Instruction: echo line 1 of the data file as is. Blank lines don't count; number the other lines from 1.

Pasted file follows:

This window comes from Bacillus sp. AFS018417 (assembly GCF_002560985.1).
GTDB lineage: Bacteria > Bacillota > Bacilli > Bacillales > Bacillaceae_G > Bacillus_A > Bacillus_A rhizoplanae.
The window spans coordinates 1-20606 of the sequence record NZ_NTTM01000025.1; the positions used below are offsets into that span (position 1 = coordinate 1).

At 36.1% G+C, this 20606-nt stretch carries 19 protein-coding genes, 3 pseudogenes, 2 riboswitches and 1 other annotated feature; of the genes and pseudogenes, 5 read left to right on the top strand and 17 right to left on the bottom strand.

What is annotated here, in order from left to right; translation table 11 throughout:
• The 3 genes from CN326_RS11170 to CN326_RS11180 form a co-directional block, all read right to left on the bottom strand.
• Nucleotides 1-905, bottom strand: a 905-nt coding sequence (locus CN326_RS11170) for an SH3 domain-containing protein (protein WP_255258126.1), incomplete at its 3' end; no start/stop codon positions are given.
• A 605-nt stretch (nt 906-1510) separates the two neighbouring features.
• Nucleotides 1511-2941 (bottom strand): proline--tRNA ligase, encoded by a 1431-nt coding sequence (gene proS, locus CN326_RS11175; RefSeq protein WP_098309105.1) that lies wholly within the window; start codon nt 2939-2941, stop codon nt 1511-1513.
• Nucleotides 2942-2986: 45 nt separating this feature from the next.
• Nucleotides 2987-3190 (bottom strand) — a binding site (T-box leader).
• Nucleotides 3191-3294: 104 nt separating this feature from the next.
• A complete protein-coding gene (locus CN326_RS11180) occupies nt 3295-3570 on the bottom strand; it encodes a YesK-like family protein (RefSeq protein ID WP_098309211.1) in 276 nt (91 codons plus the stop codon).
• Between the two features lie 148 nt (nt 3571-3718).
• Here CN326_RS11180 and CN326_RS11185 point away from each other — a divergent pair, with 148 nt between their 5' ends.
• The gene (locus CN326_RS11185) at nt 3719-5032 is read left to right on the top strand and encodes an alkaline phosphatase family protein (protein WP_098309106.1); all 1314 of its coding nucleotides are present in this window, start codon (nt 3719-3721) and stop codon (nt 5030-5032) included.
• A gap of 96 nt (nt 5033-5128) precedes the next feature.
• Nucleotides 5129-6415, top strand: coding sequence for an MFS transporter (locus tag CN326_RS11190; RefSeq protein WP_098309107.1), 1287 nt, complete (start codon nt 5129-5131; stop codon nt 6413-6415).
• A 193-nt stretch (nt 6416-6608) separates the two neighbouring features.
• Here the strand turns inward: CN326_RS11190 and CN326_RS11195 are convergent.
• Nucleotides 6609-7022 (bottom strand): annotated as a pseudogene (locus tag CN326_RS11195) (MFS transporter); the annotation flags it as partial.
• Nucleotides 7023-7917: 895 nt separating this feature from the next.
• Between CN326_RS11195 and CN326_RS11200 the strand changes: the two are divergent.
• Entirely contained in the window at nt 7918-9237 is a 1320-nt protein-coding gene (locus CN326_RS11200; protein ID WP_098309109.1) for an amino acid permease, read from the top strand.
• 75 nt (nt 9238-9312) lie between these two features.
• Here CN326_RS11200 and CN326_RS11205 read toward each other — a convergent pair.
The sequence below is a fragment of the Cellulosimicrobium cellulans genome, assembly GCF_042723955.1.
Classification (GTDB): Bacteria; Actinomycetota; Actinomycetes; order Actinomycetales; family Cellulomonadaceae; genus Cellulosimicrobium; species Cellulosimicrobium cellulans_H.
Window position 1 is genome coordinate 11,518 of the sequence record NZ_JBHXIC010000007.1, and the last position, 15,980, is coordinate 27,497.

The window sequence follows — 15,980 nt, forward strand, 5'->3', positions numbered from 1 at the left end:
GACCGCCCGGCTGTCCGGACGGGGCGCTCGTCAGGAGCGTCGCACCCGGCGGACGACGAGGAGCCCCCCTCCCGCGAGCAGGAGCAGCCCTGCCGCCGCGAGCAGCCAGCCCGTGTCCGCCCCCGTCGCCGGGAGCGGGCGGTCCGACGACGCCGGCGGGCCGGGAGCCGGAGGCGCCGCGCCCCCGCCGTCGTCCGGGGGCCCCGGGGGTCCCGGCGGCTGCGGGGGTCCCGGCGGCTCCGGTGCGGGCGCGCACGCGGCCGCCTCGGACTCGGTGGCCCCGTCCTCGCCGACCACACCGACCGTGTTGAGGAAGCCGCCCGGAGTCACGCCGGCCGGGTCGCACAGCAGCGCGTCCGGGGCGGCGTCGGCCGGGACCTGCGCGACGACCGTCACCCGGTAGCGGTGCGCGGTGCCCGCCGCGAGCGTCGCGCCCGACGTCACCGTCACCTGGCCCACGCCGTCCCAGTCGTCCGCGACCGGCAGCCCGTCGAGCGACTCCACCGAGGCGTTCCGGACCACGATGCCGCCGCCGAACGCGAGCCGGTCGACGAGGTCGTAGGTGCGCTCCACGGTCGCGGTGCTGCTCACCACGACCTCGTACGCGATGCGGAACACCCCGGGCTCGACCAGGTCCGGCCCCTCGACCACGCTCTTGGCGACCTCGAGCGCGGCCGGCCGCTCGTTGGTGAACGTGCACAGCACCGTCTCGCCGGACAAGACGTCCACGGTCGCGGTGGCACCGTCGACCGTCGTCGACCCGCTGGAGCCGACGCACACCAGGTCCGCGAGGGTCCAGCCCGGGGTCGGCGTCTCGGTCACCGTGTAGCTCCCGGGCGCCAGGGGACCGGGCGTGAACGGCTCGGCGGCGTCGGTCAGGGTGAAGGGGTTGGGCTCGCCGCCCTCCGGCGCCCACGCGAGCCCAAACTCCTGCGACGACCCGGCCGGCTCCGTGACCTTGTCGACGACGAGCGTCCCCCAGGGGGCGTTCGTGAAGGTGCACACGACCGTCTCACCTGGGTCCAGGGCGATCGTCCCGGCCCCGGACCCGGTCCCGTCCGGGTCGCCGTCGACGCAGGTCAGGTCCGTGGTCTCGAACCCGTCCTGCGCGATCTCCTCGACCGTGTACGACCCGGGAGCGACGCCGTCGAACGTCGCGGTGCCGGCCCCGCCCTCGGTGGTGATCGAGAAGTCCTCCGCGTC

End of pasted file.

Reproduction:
This window comes from Bacillus sp. AFS018417 (assembly GCF_002560985.1).